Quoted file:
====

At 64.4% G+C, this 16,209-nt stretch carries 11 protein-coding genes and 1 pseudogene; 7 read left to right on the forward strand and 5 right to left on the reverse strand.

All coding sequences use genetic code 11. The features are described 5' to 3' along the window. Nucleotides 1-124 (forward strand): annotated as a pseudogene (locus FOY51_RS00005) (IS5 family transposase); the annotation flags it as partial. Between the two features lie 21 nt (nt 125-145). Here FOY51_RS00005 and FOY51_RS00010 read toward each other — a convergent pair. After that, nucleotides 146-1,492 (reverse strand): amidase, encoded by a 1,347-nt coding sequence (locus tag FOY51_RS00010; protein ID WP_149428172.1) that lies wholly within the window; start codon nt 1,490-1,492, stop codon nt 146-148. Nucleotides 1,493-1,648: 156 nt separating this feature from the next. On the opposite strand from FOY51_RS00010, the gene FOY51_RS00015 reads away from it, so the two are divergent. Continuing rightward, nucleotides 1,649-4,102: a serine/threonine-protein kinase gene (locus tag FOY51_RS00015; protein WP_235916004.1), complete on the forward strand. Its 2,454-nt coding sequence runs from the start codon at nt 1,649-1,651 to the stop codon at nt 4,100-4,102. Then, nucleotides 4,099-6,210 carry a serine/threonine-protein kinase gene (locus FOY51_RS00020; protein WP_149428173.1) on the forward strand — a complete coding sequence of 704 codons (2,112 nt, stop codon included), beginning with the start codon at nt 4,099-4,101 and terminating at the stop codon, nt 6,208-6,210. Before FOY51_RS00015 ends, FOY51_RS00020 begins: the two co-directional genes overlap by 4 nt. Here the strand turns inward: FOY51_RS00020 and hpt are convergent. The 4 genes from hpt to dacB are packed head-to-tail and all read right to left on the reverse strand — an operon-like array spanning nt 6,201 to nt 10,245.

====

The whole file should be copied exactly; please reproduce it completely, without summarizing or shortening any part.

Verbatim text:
At 64.4% G+C, this 16,209-nt stretch carries 11 protein-coding genes and 1 pseudogene; 7 read left to right on the forward strand and 5 right to left on the reverse strand.

All coding sequences use genetic code 11. The features are described 5' to 3' along the window. Nucleotides 1-124 (forward strand): annotated as a pseudogene (locus FOY51_RS00005) (IS5 family transposase); the annotation flags it as partial. Between the two features lie 21 nt (nt 125-145). Here FOY51_RS00005 and FOY51_RS00010 read toward each other — a convergent pair. After that, nucleotides 146-1,492 (reverse strand): amidase, encoded by a 1,347-nt coding sequence (locus tag FOY51_RS00010; protein ID WP_149428172.1) that lies wholly within the window; start codon nt 1,490-1,492, stop codon nt 146-148. Nucleotides 1,493-1,648: 156 nt separating this feature from the next. On the opposite strand from FOY51_RS00010, the gene FOY51_RS00015 reads away from it, so the two are divergent. Continuing rightward, nucleotides 1,649-4,102: a serine/threonine-protein kinase gene (locus tag FOY51_RS00015; protein WP_235916004.1), complete on the forward strand. Its 2,454-nt coding sequence runs from the start codon at nt 1,649-1,651 to the stop codon at nt 4,100-4,102. Then, nucleotides 4,099-6,210 carry a serine/threonine-protein kinase gene (locus FOY51_RS00020; protein WP_149428173.1) on the forward strand — a complete coding sequence of 704 codons (2,112 nt, stop codon included), beginning with the start codon at nt 4,099-4,101 and terminating at the stop codon, nt 6,208-6,210. Before FOY51_RS00015 ends, FOY51_RS00020 begins: the two co-directional genes overlap by 4 nt. Here the strand turns inward: FOY51_RS00020 and hpt are convergent. The 4 genes from hpt to dacB are packed head-to-tail and all read right to left on the reverse strand — an operon-like array spanning nt 6,201 to nt 10,245.